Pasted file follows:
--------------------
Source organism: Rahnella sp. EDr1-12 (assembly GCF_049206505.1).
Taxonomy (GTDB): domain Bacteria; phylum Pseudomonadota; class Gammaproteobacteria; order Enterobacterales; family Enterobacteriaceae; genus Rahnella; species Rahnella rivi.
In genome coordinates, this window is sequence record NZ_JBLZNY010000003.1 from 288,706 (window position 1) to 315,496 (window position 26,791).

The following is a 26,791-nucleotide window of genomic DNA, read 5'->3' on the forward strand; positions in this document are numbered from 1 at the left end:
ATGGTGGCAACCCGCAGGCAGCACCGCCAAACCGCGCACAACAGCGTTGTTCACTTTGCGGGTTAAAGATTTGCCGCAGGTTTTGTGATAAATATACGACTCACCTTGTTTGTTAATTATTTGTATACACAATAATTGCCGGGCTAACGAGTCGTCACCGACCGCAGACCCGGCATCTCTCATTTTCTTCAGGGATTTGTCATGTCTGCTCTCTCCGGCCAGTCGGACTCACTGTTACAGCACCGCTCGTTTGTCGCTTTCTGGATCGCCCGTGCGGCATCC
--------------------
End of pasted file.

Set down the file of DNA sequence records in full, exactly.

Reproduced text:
Source organism: Rahnella sp. EDr1-12 (assembly GCF_049206505.1).
Taxonomy (GTDB): domain Bacteria; phylum Pseudomonadota; class Gammaproteobacteria; order Enterobacterales; family Enterobacteriaceae; genus Rahnella; species Rahnella rivi.
In genome coordinates, this window is sequence record NZ_JBLZNY010000003.1 from 288,706 (window position 1) to 315,496 (window position 26,791).

The following is a 26,791-nucleotide window of genomic DNA, read 5'->3' on the forward strand; positions in this document are numbered from 1 at the left end:
ATGGTGGCAACCCGCAGGCAGCACCGCCAAACCGCGCACAACAGCGTTGTTCACTTTGCGGGTTAAAGATTTGCCGCAGGTTTTGTGATAAATATACGACTCACCTTGTTTGTTAATTATTTGTATACACAATAATTGCCGGGCTAACGAGTCGTCACCGACCGCAGACCCGGCATCTCTCATTTTCTTCAGGGATTTGTCATGTCTGCTCTCTCCGGCCAGTCGGACTCACTGTTACAGCACCGCTCGTTTGTCGCTTTCTGGATCGCCCGTGCGGCATCC